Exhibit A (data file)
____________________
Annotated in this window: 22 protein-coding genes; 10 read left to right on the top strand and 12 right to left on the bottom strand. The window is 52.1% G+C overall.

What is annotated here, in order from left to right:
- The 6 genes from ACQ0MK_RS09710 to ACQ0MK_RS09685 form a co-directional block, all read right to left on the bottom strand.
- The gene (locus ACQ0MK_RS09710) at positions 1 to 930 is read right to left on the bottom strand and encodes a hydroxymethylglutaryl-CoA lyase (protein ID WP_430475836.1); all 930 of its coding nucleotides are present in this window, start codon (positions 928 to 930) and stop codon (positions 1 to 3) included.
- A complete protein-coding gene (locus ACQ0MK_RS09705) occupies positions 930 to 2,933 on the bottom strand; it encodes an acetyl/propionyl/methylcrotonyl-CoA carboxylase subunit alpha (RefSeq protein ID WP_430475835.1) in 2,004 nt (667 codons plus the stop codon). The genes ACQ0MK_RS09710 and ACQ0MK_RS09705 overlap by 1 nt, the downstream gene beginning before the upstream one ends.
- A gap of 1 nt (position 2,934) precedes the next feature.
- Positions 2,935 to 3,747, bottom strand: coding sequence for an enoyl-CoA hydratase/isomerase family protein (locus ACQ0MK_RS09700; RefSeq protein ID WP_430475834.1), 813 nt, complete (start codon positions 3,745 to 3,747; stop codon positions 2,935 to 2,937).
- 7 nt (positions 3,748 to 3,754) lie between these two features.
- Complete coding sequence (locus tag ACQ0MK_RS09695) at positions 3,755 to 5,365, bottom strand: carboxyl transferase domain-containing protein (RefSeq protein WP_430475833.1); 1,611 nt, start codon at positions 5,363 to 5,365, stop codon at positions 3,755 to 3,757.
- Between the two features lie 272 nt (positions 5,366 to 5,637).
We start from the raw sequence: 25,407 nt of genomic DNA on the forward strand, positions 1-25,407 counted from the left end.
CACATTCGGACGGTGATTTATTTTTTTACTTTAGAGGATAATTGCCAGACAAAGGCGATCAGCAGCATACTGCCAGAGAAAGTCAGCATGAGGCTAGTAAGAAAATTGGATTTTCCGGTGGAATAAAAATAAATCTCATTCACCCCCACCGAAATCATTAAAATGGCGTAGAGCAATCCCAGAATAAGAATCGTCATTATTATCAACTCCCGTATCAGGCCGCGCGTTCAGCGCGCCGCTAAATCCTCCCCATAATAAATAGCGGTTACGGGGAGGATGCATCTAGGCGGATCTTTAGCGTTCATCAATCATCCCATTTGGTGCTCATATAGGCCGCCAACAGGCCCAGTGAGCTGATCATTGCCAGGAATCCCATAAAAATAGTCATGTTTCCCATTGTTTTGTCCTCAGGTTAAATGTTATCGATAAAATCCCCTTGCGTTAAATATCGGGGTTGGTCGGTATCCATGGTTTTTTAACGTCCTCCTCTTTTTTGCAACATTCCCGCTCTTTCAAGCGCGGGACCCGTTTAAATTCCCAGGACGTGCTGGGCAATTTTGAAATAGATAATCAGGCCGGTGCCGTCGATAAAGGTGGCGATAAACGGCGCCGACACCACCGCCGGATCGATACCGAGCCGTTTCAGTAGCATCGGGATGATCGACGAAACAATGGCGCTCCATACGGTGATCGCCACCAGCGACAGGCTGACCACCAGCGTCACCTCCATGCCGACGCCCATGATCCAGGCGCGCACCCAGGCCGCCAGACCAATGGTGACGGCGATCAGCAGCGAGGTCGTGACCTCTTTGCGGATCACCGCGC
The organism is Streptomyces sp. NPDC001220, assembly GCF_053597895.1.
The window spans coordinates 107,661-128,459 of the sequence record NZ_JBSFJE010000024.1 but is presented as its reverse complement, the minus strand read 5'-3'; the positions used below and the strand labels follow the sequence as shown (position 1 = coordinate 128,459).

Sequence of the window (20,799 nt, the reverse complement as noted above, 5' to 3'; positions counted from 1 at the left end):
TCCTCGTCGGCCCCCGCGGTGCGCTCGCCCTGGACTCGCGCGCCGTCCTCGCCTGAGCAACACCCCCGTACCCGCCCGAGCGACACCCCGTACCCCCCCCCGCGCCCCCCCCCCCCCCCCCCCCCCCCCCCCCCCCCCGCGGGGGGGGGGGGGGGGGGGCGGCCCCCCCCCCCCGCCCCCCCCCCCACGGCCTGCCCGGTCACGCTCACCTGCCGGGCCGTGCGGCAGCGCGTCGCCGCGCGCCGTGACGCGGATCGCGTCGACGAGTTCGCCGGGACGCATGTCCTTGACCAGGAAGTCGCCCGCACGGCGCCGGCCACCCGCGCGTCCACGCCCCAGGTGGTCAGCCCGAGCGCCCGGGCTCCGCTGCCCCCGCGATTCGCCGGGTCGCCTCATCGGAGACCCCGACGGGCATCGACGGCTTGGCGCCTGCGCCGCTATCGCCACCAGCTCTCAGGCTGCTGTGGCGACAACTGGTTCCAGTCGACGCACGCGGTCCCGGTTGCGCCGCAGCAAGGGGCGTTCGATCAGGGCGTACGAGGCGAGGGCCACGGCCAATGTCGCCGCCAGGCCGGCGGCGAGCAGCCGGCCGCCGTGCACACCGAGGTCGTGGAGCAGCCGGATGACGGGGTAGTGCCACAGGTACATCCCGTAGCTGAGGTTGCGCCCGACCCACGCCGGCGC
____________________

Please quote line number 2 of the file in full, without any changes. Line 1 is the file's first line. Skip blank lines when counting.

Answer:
What is annotated here, in order from left to right: